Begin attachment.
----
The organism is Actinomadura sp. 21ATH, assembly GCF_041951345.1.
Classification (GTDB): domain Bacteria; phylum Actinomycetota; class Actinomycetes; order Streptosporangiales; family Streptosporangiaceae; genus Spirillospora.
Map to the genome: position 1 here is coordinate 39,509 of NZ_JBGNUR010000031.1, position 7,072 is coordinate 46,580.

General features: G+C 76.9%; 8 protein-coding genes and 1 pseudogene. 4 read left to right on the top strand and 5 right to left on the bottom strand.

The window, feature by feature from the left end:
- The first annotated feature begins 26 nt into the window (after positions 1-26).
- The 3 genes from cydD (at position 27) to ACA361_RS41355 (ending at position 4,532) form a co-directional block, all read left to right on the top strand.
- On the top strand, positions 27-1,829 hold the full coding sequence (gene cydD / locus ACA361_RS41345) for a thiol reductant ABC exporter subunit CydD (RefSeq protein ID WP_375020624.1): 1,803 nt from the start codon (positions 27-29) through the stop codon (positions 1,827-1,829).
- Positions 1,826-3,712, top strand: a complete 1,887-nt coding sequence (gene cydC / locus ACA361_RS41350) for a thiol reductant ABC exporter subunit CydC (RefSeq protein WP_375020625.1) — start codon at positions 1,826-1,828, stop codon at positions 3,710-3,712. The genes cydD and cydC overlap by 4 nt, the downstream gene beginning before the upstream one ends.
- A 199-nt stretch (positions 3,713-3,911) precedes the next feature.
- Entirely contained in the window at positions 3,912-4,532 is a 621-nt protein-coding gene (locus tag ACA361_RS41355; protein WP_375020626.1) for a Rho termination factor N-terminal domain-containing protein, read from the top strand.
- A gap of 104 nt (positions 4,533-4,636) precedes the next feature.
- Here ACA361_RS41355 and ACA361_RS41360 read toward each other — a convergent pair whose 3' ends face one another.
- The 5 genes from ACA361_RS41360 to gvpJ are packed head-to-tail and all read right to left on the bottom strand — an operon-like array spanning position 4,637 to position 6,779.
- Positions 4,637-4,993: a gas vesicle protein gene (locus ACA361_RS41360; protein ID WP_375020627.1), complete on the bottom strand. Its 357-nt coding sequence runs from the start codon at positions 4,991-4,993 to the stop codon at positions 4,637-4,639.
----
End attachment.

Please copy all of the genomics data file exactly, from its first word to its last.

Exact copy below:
The organism is Actinomadura sp. 21ATH, assembly GCF_041951345.1.
Classification (GTDB): domain Bacteria; phylum Actinomycetota; class Actinomycetes; order Streptosporangiales; family Streptosporangiaceae; genus Spirillospora.
Map to the genome: position 1 here is coordinate 39,509 of NZ_JBGNUR010000031.1, position 7,072 is coordinate 46,580.

General features: G+C 76.9%; 8 protein-coding genes and 1 pseudogene. 4 read left to right on the top strand and 5 right to left on the bottom strand.

The window, feature by feature from the left end:
- The first annotated feature begins 26 nt into the window (after positions 1-26).
- The 3 genes from cydD (at position 27) to ACA361_RS41355 (ending at position 4,532) form a co-directional block, all read left to right on the top strand.
- On the top strand, positions 27-1,829 hold the full coding sequence (gene cydD / locus ACA361_RS41345) for a thiol reductant ABC exporter subunit CydD (RefSeq protein ID WP_375020624.1): 1,803 nt from the start codon (positions 27-29) through the stop codon (positions 1,827-1,829).
- Positions 1,826-3,712, top strand: a complete 1,887-nt coding sequence (gene cydC / locus ACA361_RS41350) for a thiol reductant ABC exporter subunit CydC (RefSeq protein WP_375020625.1) — start codon at positions 1,826-1,828, stop codon at positions 3,710-3,712. The genes cydD and cydC overlap by 4 nt, the downstream gene beginning before the upstream one ends.
- A 199-nt stretch (positions 3,713-3,911) precedes the next feature.
- Entirely contained in the window at positions 3,912-4,532 is a 621-nt protein-coding gene (locus tag ACA361_RS41355; protein WP_375020626.1) for a Rho termination factor N-terminal domain-containing protein, read from the top strand.
- A gap of 104 nt (positions 4,533-4,636) precedes the next feature.
- Here ACA361_RS41355 and ACA361_RS41360 read toward each other — a convergent pair whose 3' ends face one another.
- The 5 genes from ACA361_RS41360 to gvpJ are packed head-to-tail and all read right to left on the bottom strand — an operon-like array spanning position 4,637 to position 6,779.
- Positions 4,637-4,993: a gas vesicle protein gene (locus ACA361_RS41360; protein ID WP_375020627.1), complete on the bottom strand. Its 357-nt coding sequence runs from the start codon at positions 4,991-4,993 to the stop codon at positions 4,637-4,639.